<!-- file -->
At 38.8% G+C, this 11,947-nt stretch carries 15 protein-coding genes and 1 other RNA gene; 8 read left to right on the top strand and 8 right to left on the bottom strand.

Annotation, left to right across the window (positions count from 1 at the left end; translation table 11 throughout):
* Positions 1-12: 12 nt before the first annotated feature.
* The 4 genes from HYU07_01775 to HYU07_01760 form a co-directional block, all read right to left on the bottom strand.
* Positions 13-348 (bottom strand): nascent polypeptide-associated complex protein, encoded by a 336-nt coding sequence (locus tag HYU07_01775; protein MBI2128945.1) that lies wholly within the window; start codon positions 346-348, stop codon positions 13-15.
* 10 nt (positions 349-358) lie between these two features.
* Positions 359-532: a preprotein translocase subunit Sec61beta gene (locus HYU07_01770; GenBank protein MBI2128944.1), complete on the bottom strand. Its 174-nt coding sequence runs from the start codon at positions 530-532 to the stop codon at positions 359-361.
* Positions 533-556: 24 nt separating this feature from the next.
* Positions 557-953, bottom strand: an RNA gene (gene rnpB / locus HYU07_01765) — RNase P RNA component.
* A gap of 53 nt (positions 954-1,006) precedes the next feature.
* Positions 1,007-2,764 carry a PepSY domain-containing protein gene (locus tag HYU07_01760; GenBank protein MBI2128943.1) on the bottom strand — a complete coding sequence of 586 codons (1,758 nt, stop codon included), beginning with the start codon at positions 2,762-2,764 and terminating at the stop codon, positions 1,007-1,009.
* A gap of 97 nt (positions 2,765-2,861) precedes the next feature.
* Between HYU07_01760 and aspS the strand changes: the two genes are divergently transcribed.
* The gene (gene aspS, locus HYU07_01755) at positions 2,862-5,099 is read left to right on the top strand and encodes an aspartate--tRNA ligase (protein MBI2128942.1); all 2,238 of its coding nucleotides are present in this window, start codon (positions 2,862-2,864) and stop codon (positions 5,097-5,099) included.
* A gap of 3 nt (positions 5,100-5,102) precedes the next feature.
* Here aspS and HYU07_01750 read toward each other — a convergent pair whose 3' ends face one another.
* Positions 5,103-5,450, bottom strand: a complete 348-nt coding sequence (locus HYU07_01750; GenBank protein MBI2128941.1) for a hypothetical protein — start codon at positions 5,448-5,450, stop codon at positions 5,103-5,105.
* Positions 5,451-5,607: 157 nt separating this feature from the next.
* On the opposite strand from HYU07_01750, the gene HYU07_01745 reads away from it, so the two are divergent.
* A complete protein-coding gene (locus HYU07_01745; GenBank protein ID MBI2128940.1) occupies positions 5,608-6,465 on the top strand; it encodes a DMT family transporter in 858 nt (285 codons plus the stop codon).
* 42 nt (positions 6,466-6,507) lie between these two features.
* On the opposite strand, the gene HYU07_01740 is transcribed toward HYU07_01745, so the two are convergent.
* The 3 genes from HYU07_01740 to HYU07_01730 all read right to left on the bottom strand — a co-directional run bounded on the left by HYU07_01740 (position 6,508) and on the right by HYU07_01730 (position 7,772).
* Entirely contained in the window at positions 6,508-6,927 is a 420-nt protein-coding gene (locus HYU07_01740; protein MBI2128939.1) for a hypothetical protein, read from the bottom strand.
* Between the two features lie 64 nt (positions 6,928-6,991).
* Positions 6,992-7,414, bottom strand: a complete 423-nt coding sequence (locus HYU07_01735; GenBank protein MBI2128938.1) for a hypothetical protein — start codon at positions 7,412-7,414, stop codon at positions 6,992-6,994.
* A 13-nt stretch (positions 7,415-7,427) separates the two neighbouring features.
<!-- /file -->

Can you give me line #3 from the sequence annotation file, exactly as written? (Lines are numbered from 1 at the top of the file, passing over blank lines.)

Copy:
* Positions 1-12: 12 nt before the first annotated feature.